Such was not the case with blues titan B.B. King, for whom the pianist recorded and toured nationally and across Europe in 1969 for King’s “Live and Well” tour — his least comfortable musical genre, and on the wrong instrument.
“Well, I’m more of a jazz and a bebopper,” Boles acknowledges, “but there was this old hotel in Vegas called the Carver House, and I used to play there. Everybody came into the Carver House, people like Pearl Bailey, Sarah Vaughan, Billy Daniels, Buddy Rich, everybody. B.B. was playing next door, doing cabaret, and I went over one night. I met him and invited him over, and he came and heard the band.
“I didn’t see him no more until the late ’60s, when I heard he was at the [fabled Detroit nightclub] 20 Grand holding auditions for an organ player. Now, I was probably the world’s worst organ player, but I went there to see him. When he saw me he said, ‘Who are you?’ And when I reminded him, he said, ‘I want this guy, because he can play the blues in any key.’ B.B. was the kind of guy who’d start a song, but he had a bad throat so oftentimes he would have to change keys on the fly. That’s how I got the job.”
From the Queen and King he moved on to the late, groundbreaking female comedian Jackie “Moms” Mabley, for whom he holds some of his fondest memories. “I was her conductor in the early ’70s,” Boles says. “I left B.B. King and I went with her. Nice lady.”
The caustic comic showed her softer side to Boles from the beginning. “The thing about Moms was, when I went to meet her in New York I stayed in this rooming house or whatever it was,” he relates. “Man, I came outside and some dude was lying dead on the sidewalk with a needle in his arm! I called Moms up and said, ‘Moms! Come get me!’ She sent her chauffeur down there for me, and for the rest of the time I was in New York she let me stay at her house. She had money, man. You know where this broad lived? She was three doors down from Nelson Rockefeller! Plus, she put me on a contingency, paid me every week. She was just a lovely person to work for.”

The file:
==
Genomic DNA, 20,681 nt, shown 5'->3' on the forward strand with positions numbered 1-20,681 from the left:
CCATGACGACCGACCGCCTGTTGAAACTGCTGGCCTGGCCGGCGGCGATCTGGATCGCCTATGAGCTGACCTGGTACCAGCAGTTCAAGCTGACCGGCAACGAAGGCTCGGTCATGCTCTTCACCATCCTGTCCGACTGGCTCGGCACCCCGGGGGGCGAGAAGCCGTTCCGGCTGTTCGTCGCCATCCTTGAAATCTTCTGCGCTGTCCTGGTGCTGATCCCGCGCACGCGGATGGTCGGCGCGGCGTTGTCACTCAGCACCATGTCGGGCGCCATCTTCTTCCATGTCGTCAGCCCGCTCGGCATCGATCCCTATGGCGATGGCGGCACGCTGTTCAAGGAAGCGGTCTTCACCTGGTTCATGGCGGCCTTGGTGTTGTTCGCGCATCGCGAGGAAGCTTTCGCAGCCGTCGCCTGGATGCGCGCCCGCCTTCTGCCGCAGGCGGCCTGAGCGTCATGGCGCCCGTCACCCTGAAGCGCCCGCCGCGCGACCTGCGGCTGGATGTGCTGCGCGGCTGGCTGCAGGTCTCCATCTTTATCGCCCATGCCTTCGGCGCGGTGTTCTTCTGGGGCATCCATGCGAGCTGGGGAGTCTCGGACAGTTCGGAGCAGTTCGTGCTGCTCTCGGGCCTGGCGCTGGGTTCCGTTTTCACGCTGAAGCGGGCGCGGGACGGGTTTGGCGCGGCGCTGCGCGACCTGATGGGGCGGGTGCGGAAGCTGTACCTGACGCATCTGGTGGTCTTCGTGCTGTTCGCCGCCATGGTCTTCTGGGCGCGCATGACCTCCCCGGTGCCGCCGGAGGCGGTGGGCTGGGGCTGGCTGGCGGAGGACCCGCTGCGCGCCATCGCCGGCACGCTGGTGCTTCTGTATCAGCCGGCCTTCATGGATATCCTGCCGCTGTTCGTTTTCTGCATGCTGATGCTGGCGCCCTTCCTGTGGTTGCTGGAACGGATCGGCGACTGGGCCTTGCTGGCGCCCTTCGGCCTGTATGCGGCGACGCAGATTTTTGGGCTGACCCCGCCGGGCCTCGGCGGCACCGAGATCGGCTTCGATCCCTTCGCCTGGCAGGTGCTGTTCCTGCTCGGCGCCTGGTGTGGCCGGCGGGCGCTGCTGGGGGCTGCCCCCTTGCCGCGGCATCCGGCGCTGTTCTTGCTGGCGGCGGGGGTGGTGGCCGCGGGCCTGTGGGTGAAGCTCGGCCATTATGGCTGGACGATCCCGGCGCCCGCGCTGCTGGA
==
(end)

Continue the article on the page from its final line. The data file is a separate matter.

One downside — or perhaps, high side? “Moms smoked a lot of weed,” Boles says, laughing. “Oh, she loved to get high! You could not believe. If we’d be riding in an airplane, and the plane started shaking, man, she would say, ‘Lord, I’m scared! If this damn plane goes down and the police get us, we’re all going to jail because we got a trunk full of weed in the back!’ ”
Not that anyone could pick her out of a lineup. “If you saw Moms offstage, there was no way you would know it was her,” Boles marvels. “I have been standing this close to her and somebody would come up and say, ‘You’re Moms’ conductor, aren’t you? Where’s Moms?’ She would be standing right in front of them! But she’d have on some high-heel shoes, a fur coat, she had her wig on and her teeth back in. And I’d say, ‘I haven’t seen her. I don’t know where she is.’ I wasn’t about to give her away.”
Boles cut his chops alongside fellow Detroit jazz luminaries like Tommy Flanagan, Donald Byrd, and Paul Chambers, and has accompanied such music immortals as Marvin Gaye, Etta James, Mary Wells, Lou Rawls, and Dinah Washington. His personal highlight? “Playing with Mel Tormé at the Elmwood Casino,” Boles says, wistfully. “Me and the Velvet Fog.”